The information in the manifest enables the reliable determination of the identity and version of an assembly. This is the basis for the deployment options available in .NET, and for the side-by-side execution of assemblies that helps .NET overcome DLL hell. This section looks at these issues in detail.
Prior to Windows RT, assemblies could be of two types. The first is an application-private assembly. As the name implies, this type of assembly is used by one application only and is not shared. This was the default style of assembly in .NET and is the main mechanism by which an application can be independent of changes to the system. Windows RT, which deploys applications using the Windows store, does not support this type of assembly.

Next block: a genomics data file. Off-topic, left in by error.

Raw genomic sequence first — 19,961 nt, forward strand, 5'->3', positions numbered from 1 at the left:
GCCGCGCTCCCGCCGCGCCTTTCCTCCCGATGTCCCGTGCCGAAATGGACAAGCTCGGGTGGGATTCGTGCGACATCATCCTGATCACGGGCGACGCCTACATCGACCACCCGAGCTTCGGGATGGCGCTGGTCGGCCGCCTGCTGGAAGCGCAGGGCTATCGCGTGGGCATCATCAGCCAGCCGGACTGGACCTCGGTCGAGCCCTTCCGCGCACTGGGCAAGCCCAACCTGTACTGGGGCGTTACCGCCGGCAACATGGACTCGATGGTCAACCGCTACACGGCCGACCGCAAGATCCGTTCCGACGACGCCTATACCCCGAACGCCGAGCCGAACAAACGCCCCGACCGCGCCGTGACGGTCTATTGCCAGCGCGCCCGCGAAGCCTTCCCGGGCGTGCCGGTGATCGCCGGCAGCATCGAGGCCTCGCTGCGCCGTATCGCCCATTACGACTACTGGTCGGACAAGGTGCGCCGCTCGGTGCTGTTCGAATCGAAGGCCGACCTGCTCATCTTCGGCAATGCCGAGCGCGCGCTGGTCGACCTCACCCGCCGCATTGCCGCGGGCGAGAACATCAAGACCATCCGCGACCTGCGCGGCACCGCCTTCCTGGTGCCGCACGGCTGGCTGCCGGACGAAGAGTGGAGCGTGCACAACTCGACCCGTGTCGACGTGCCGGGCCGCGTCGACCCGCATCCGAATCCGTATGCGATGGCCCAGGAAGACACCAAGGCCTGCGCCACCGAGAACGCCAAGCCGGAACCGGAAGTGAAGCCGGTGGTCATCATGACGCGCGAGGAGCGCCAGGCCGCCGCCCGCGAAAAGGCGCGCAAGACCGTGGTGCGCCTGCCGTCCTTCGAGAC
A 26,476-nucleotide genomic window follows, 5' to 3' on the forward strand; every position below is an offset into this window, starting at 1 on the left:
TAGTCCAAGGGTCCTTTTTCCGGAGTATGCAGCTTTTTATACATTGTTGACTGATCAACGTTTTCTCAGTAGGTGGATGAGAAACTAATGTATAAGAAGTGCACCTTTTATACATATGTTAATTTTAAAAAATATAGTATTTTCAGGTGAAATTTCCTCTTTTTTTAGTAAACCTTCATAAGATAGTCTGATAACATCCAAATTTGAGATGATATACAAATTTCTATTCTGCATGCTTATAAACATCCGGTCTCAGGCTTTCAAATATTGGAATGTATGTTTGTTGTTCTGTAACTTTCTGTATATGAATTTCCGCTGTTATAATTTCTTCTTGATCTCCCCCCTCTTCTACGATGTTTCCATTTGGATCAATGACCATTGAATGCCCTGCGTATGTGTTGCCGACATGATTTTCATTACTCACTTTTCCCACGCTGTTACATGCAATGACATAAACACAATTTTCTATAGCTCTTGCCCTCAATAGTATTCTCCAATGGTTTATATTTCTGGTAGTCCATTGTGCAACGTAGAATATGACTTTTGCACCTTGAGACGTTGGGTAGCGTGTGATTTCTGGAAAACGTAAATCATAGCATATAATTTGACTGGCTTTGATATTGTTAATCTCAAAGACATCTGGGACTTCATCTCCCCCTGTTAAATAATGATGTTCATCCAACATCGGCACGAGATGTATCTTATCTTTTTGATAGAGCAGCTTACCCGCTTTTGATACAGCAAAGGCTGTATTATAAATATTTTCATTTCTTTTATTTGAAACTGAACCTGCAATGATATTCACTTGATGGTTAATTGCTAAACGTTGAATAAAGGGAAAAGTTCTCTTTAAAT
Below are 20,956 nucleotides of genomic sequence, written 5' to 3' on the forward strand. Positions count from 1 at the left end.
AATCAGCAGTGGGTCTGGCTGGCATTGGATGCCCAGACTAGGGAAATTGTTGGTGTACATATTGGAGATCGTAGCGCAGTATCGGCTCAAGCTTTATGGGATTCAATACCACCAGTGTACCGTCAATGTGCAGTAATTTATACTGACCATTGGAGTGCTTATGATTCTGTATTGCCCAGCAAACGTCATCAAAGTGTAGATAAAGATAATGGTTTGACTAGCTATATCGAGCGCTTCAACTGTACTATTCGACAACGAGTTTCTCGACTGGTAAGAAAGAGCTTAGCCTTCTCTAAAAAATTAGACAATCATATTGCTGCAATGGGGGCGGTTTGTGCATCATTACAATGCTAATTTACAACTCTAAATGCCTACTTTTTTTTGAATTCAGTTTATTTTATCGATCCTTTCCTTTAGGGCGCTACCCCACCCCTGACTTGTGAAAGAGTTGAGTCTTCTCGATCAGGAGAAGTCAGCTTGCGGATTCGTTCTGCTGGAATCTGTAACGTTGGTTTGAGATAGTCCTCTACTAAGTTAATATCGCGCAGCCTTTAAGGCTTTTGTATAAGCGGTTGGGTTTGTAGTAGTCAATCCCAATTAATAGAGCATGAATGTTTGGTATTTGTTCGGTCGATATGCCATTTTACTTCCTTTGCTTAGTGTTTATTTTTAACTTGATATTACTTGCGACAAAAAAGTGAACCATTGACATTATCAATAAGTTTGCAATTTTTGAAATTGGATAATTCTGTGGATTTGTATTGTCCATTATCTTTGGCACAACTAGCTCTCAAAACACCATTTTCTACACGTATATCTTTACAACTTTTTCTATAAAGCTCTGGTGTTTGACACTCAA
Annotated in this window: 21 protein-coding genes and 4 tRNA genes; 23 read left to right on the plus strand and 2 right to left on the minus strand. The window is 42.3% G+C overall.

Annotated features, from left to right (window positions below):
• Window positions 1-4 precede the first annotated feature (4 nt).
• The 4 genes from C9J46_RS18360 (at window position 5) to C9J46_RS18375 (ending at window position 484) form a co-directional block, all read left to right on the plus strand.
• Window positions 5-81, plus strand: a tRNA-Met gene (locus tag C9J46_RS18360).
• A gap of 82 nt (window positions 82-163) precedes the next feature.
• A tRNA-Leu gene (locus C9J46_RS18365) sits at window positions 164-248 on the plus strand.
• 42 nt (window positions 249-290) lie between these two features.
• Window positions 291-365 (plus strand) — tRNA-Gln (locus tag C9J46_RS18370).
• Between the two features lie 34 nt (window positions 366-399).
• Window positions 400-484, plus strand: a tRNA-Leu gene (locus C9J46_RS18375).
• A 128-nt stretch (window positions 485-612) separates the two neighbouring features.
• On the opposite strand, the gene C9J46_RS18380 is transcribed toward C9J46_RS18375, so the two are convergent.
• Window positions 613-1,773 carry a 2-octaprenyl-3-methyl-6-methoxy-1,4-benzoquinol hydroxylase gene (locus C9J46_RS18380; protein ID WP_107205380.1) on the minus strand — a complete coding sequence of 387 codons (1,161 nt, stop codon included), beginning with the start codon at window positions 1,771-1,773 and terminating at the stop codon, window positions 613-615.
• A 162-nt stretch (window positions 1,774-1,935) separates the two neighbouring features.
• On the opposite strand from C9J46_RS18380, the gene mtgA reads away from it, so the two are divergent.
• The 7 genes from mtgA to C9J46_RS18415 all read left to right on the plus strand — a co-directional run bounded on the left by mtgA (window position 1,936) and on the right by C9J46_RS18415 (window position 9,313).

Application-private assemblies are deployed into the application's own directory. Because application-private assemblies are not shared, they do not need a strong name. This means that at a minimum, they need to have only a name and version number in the identity section of the manifest. Because the assemblies are private to the application, the application does not perform version checks on the assemblies, as the application developer has control over the assemblies that are deployed to the application directory. If strong names exist, however, the CLR will verify that they match.
If all the assemblies that an application uses are application-private and the CLR is already installed on the ...